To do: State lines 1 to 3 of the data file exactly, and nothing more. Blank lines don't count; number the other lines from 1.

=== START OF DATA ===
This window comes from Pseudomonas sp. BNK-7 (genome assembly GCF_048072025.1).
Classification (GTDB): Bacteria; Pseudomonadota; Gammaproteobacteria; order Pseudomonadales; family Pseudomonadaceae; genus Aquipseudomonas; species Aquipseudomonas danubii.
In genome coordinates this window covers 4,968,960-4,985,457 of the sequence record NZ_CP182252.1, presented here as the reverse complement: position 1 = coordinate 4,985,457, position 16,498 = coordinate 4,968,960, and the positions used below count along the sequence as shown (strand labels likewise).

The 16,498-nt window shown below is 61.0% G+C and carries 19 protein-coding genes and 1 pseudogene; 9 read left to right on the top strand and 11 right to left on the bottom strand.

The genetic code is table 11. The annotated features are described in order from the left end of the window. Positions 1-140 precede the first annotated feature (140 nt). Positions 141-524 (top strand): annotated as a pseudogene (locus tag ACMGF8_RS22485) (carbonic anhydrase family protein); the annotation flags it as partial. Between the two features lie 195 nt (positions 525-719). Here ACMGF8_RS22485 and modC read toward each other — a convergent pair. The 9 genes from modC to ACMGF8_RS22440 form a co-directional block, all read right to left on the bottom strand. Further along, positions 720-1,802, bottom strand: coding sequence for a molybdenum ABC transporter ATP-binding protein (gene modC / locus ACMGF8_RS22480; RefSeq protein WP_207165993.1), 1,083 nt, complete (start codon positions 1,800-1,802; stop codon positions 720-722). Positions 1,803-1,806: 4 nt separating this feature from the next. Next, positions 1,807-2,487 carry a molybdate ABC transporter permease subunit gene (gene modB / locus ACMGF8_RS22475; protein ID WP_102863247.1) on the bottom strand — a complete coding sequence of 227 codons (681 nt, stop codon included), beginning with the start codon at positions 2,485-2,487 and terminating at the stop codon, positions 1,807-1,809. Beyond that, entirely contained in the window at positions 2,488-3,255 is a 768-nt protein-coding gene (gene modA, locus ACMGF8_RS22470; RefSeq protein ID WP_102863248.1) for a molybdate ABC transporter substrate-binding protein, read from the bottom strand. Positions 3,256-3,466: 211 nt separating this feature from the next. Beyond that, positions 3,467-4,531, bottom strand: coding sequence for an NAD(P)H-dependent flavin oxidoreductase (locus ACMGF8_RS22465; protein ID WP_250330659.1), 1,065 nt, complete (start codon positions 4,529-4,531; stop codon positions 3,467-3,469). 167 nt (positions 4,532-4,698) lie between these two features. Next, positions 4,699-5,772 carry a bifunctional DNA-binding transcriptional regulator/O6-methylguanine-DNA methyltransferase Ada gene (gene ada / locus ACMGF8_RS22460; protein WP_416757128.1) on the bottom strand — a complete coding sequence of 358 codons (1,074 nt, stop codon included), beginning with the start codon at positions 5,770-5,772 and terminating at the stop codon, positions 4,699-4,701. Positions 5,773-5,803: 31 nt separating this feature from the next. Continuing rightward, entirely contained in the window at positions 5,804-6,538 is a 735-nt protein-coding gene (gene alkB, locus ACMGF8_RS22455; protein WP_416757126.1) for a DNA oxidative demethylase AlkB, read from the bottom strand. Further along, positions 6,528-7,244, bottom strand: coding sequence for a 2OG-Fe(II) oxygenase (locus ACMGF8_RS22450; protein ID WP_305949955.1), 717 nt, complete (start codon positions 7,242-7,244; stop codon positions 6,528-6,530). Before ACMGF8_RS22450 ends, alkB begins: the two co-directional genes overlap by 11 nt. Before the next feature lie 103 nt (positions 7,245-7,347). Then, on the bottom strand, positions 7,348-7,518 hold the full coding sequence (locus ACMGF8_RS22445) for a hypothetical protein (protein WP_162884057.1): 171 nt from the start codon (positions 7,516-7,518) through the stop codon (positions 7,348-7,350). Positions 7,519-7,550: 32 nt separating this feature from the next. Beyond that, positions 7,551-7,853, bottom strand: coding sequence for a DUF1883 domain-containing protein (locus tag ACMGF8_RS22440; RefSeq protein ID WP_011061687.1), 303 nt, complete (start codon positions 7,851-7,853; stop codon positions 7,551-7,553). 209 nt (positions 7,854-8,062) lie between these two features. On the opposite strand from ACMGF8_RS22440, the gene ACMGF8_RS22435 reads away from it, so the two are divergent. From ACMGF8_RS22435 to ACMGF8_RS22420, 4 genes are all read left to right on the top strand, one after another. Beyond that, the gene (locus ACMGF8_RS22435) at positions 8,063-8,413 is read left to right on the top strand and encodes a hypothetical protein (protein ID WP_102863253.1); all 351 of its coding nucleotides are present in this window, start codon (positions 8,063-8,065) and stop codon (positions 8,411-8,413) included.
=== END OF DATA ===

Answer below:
This window comes from Pseudomonas sp. BNK-7 (genome assembly GCF_048072025.1).
Classification (GTDB): Bacteria; Pseudomonadota; Gammaproteobacteria; order Pseudomonadales; family Pseudomonadaceae; genus Aquipseudomonas; species Aquipseudomonas danubii.
In genome coordinates this window covers 4,968,960-4,985,457 of the sequence record NZ_CP182252.1, presented here as the reverse complement: position 1 = coordinate 4,985,457, position 16,498 = coordinate 4,968,960, and the positions used below count along the sequence as shown (strand labels likewise).